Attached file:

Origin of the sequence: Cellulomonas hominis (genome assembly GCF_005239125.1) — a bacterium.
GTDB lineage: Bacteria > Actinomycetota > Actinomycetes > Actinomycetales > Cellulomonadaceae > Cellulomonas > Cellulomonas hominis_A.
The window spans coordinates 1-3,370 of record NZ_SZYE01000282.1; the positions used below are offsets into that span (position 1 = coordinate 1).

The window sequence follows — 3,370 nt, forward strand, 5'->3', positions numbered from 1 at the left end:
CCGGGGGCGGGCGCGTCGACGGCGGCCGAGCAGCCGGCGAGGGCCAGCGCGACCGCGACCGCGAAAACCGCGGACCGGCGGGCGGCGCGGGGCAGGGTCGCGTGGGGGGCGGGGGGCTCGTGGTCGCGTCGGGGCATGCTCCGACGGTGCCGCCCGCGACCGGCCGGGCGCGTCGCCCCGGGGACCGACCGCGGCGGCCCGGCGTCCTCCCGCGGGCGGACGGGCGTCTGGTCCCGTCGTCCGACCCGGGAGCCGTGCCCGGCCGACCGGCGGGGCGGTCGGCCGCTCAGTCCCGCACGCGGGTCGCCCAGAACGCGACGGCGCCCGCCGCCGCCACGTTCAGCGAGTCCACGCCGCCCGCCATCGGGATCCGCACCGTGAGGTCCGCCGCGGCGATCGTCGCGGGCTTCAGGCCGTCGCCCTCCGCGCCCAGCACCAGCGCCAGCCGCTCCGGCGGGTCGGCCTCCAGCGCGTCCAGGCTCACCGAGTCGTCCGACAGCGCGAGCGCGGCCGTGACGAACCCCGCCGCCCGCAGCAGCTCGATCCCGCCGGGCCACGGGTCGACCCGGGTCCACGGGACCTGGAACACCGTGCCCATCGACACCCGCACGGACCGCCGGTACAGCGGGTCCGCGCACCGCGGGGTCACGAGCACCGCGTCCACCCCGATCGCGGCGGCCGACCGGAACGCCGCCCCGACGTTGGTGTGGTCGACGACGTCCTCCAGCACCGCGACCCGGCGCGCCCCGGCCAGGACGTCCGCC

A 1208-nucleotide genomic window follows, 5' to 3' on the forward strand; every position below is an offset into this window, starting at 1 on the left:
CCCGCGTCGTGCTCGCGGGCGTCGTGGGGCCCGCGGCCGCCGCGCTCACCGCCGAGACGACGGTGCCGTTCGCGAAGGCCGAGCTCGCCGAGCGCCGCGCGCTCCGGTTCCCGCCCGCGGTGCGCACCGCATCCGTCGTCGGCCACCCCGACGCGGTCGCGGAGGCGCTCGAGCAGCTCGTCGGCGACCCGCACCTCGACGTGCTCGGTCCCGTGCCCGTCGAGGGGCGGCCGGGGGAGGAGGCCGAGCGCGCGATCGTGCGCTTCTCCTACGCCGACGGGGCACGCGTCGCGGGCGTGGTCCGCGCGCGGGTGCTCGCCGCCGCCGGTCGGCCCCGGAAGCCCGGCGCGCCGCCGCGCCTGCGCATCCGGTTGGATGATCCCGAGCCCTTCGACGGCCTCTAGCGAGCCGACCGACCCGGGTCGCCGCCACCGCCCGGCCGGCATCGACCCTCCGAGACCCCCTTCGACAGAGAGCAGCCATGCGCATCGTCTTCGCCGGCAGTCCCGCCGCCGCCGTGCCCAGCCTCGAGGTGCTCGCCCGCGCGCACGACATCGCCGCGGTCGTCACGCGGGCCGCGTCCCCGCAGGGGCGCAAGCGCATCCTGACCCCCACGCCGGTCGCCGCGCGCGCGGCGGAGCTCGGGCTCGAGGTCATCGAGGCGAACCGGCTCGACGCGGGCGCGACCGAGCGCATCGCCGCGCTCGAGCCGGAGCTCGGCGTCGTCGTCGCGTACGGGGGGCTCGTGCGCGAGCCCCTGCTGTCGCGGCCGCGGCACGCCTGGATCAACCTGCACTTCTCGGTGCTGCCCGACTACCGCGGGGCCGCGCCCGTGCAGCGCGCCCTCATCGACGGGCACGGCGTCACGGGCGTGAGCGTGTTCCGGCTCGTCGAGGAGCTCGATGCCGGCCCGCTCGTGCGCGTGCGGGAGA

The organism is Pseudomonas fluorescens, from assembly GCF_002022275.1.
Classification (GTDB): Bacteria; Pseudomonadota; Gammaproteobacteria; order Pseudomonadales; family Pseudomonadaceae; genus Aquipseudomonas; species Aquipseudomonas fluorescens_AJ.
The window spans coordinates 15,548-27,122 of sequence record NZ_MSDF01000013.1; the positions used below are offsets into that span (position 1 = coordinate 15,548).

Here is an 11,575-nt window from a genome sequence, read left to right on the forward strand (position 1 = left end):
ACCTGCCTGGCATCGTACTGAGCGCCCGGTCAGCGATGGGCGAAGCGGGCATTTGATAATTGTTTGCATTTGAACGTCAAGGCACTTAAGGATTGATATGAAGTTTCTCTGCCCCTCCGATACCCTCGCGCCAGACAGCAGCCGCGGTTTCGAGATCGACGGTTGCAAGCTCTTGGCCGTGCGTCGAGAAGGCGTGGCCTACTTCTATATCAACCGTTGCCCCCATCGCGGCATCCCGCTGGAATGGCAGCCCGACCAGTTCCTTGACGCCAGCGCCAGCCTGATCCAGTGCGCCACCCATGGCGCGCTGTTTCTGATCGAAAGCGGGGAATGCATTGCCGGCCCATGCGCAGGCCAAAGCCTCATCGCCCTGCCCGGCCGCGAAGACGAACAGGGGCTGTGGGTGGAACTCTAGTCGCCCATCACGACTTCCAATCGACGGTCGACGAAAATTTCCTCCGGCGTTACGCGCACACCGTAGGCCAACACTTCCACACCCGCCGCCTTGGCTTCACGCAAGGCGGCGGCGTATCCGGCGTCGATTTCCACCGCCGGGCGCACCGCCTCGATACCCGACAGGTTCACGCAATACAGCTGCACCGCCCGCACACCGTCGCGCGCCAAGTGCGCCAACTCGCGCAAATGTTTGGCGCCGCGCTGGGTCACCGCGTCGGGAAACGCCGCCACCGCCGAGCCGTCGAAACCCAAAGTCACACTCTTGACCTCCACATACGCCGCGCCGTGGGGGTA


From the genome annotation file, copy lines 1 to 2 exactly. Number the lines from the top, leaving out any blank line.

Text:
Origin of the sequence: Cellulomonas hominis (genome assembly GCF_005239125.1) — a bacterium.
GTDB lineage: Bacteria > Actinomycetota > Actinomycetes > Actinomycetales > Cellulomonadaceae > Cellulomonas > Cellulomonas hominis_A.